Berlin Street Overhaul Planned

Berlin Street Overhaul Planned
Gay Street, which connects Broad and Jefferson streets in Berlin, is pictured this week. Photo by Bethany Hooper

BERLIN –  Officials outlined plans for an overhaul of Gay Street in a special meeting this week.

Town staff and Josh Taylor of Davis Bowen & Friedel met with interested residents Wednesday to share information regarding street and sidewalk repairs as well as waterline upgrades planned for Gay Street.  Construction is expected to begin in May and should take five weeks. Taylor assured residents and business owners crews would work with them during the process.

“The road will remain open to local traffic,” he said.

The improvements coincide with the construction of a new mixed-use building on Gay Street. As officials prepared to connect the building to town utilities, they realized the waterline serving Gay Street needed to be replaced.

“Your flow is very constricted,” Taylor said, adding that the current two-inch line would be replaced with a six-inch line. “By putting this new water main in here, we’ll be not only increasing the capacity of the water in that area we’ll be improving the water quality.”

Because that will involve digging a five-foot trench down one side of the street, town officials decided to incorporate street and sidewalk replacement into the project.

“The road’s not in great shape,” Taylor said.

He said permitting for the project should be complete by the end of the month. After that, the town will advertise and seek bids for the work. Though the project will feature a 60-day contract, Taylor said he expected the actual work to take about five weeks.

When asked about the road width, Taylor said the standard was 11 feet for each lane but that lanes could be as narrow as nine feet.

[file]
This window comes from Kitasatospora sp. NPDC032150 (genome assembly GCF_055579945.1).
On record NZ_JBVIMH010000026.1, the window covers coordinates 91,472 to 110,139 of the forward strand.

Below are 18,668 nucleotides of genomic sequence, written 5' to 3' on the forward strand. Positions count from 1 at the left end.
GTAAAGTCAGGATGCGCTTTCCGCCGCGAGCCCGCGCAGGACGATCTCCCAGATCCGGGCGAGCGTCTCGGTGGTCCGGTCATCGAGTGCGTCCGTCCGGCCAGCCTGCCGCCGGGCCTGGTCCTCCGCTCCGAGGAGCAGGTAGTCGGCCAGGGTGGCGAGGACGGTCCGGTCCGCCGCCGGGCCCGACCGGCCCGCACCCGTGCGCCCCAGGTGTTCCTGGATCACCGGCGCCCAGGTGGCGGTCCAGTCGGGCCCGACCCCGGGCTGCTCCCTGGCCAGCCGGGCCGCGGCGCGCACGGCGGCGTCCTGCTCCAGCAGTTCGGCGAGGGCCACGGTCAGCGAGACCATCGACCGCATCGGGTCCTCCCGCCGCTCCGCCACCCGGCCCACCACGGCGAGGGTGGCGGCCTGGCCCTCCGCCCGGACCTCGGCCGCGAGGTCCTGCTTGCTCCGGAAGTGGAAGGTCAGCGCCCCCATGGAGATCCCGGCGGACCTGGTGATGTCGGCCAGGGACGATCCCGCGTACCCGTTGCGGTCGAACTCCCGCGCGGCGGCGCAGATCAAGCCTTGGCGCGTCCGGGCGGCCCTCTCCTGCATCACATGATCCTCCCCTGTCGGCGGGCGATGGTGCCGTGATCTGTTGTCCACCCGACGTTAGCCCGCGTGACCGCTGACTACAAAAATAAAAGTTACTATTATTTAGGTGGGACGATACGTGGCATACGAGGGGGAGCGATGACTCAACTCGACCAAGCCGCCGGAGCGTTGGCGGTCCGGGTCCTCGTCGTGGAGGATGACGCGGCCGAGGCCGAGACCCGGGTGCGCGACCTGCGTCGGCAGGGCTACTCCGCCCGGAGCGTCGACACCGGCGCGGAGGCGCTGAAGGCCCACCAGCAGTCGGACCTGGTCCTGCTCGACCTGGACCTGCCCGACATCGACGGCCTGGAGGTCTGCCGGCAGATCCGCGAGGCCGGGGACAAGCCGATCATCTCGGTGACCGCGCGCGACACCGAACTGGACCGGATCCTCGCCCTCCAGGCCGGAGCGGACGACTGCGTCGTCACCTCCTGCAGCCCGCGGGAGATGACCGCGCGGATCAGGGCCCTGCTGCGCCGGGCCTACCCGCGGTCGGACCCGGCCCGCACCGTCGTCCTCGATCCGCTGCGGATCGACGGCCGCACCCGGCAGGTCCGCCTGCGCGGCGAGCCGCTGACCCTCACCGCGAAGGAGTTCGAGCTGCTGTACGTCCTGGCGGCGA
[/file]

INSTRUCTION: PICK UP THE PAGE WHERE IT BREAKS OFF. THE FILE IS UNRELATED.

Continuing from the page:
“We’re just over that here,” he said.

Officials have mentioned the possibility of converting Gay Street to a one-way road. Taylor said doing so would not create many additional parking spaces.

“To me, it’s not worth it to make a street one way to gain six parking spots,” he said.

He added that the road was already so narrow that it was not conducive to on-street parking. Neighborhood merchant Jeff Auxer, whose business sits between Gay Street and Jefferson Street, suggested the road be widened where it was possible, such as behind his shop.

“It would be extremely helpful to have that extra two feet,” he said.

Taylor agreed.

“I don’t see why we couldn’t do that,” he said. “We can maximize road width based on existing pole location.”

Property owners who expressed concern about the length of time water would be turned off as the water main was replaced were assured the process would be done as fast as possible. Jane Kreiter, the town’s director of public works and water resources, said the process typically took two to three hours.

“We’ll be in close communication,” she said.

Town officials said while Taylor had looked into the possibility of making Gay Street one-way, no decision to adjust traffic flow had been made. Police Chief Arnold Downing said that if a change were to be made it would be up to the mayor and town council.

About The Author: Charlene Sharpe

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Charlene Sharpe has been with The Dispatch since 2014. A graduate of Stephen Decatur High School and the University of Richmond, she spent seven years with the Delmarva Media Group before joining the team at The Dispatch.